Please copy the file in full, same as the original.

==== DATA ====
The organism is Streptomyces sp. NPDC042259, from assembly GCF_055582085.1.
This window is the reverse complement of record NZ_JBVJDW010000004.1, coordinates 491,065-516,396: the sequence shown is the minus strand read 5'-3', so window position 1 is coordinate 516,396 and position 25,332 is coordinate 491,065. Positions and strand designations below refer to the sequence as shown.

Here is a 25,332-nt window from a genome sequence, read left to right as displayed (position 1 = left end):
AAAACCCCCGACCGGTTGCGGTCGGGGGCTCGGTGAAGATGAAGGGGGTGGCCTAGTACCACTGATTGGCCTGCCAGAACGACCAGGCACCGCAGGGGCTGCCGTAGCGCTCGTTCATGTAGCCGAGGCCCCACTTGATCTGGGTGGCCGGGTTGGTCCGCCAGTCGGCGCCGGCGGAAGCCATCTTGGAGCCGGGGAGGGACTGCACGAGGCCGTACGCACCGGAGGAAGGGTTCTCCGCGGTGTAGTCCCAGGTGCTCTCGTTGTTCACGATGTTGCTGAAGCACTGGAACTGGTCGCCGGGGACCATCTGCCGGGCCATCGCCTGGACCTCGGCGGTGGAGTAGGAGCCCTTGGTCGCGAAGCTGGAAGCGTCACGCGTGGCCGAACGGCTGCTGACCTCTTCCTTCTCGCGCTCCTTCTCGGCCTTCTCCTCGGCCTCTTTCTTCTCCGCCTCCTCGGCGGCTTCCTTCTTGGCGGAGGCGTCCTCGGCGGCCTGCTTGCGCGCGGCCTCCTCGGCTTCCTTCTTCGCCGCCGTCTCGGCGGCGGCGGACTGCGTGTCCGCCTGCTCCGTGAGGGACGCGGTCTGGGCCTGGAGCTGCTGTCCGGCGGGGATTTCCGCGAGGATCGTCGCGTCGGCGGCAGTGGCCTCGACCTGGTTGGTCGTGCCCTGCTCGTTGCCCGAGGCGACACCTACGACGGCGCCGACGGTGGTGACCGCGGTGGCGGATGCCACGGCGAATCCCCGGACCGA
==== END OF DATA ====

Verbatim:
The organism is Streptomyces sp. NPDC042259, from assembly GCF_055582085.1.
This window is the reverse complement of record NZ_JBVJDW010000004.1, coordinates 491,065-516,396: the sequence shown is the minus strand read 5'-3', so window position 1 is coordinate 516,396 and position 25,332 is coordinate 491,065. Positions and strand designations below refer to the sequence as shown.

Here is a 25,332-nt window from a genome sequence, read left to right as displayed (position 1 = left end):
AAAACCCCCGACCGGTTGCGGTCGGGGGCTCGGTGAAGATGAAGGGGGTGGCCTAGTACCACTGATTGGCCTGCCAGAACGACCAGGCACCGCAGGGGCTGCCGTAGCGCTCGTTCATGTAGCCGAGGCCCCACTTGATCTGGGTGGCCGGGTTGGTCCGCCAGTCGGCGCCGGCGGAAGCCATCTTGGAGCCGGGGAGGGACTGCACGAGGCCGTACGCACCGGAGGAAGGGTTCTCCGCGGTGTAGTCCCAGGTGCTCTCGTTGTTCACGATGTTGCTGAAGCACTGGAACTGGTCGCCGGGGACCATCTGCCGGGCCATCGCCTGGACCTCGGCGGTGGAGTAGGAGCCCTTGGTCGCGAAGCTGGAAGCGTCACGCGTGGCCGAACGGCTGCTGACCTCTTCCTTCTCGCGCTCCTTCTCGGCCTTCTCCTCGGCCTCTTTCTTCTCCGCCTCCTCGGCGGCTTCCTTCTTGGCGGAGGCGTCCTCGGCGGCCTGCTTGCGCGCGGCCTCCTCGGCTTCCTTCTTCGCCGCCGTCTCGGCGGCGGCGGACTGCGTGTCCGCCTGCTCCGTGAGGGACGCGGTCTGGGCCTGGAGCTGCTGTCCGGCGGGGATTTCCGCGAGGATCGTCGCGTCGGCGGCAGTGGCCTCGACCTGGTTGGTCGTGCCCTGCTCGTTGCCCGAGGCGACACCTACGACGGCGCCGACGGTGGTGACCGCGGTGGCGGATGCCACGGCGAATCCCCGGACCGA